- Day 2: On the second day, you're going to pick the best solution. Plus, you may want to prototype some features of your other ideas. For instance, one of those solutions that didn't make it into the prototype phase may have a good component. You can certainly prototype just that component.
- Day 3: Now, you're prototyping. Again, this is a prototype. You're not creating an entire app; you're building a prototype framework that you'll actually design once you're with your team.
- Day 4: All that's left is to find users and test the prototype out.
- Day 5: Drink beer. Lots of beer.
While the differences here may seem minuscule, the two programs are actually quite a bit different. AJ&Smart's Design Sprint is faster, more aggressive, and probably better suited to the modern rapid app cycle. The problem, of course, is that you have to have the right kind of culture to take advantage of it.
This isn't 1990s IBM stuff. We're talking 2019 disruptive app cycles. So, you already have to be onboard with some of the more progressive work mentalities to get the most out of anything that's going to speed you to a prototype.
But, if you have the team and culture to really take advantage of a 4-day sprint, you can get a prototype out-of-the-door FAST. Plus, you can always repeat a sprint — or even do both versions — to hyper-polish your framework.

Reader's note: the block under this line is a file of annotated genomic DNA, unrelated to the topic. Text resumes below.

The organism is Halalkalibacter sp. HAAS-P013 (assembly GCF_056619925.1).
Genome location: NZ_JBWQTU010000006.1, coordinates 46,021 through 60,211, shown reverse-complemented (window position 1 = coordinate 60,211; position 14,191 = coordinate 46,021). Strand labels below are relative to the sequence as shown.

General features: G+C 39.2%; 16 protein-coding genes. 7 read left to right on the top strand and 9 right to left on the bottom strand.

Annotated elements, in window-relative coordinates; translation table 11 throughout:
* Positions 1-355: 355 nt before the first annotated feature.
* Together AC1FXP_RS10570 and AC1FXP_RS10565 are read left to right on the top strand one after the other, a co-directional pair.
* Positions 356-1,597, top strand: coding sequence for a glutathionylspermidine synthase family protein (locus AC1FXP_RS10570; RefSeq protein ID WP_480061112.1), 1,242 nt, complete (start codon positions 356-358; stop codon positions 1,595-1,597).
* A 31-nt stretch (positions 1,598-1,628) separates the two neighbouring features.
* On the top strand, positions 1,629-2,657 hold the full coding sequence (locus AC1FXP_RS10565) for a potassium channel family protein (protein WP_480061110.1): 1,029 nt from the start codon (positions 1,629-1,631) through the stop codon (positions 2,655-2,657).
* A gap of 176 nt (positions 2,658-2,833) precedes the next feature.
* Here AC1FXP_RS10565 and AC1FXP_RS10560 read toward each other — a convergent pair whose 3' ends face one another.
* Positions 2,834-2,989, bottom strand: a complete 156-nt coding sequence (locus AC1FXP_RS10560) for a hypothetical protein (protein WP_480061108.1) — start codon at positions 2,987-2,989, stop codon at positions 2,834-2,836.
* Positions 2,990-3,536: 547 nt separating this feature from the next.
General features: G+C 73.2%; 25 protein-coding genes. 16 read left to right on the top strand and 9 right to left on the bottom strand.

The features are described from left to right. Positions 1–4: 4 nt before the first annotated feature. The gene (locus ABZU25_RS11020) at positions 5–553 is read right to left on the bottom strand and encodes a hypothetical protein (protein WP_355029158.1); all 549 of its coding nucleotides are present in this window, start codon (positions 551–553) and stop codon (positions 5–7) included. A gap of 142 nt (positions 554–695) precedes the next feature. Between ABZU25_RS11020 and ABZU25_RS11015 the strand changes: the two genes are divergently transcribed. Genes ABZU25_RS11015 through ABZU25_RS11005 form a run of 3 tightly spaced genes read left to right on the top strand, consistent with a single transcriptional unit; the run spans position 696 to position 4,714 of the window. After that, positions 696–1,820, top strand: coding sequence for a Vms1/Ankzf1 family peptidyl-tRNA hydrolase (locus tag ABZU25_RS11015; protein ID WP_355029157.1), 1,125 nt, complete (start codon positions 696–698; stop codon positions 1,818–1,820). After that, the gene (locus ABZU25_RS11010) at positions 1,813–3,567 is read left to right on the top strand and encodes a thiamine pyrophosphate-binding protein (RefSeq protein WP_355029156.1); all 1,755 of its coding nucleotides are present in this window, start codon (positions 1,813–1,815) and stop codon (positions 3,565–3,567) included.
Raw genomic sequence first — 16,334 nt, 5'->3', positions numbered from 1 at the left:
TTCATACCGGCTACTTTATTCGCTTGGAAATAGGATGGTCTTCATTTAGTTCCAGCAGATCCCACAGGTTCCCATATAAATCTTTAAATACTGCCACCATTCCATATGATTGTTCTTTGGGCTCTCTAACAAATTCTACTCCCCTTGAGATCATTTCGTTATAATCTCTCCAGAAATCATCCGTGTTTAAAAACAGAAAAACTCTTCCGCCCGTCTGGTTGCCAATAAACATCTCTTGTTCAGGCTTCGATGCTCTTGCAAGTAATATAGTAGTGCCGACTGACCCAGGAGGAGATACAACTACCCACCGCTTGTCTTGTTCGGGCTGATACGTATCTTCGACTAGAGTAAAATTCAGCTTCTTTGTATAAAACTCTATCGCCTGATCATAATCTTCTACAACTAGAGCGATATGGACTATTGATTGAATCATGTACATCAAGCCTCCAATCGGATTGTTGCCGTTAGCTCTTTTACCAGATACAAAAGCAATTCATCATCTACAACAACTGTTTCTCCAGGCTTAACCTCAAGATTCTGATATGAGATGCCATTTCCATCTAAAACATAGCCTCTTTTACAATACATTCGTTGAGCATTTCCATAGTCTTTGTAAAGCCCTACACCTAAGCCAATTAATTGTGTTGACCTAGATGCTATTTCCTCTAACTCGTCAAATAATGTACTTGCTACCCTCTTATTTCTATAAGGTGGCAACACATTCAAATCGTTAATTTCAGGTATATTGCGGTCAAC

Honestly, AJ&Smart's solution is usually better for FinTechs, simply because losing out on your team for a week is a pain. Plus, most FinTechs are well suited to faster sprints, since they've got so many things on their plate.
If your FinTech is struggling with designing customer-centric solutions — whether that's products, updates, or even problems — the Design Sprint is a great way to light a fire under your business. It will get the ball rolling and then shoot it out of a cannon. Not only does Design Sprint help you rapidly solve problems, but it puts those problems under the microscope of your target audience.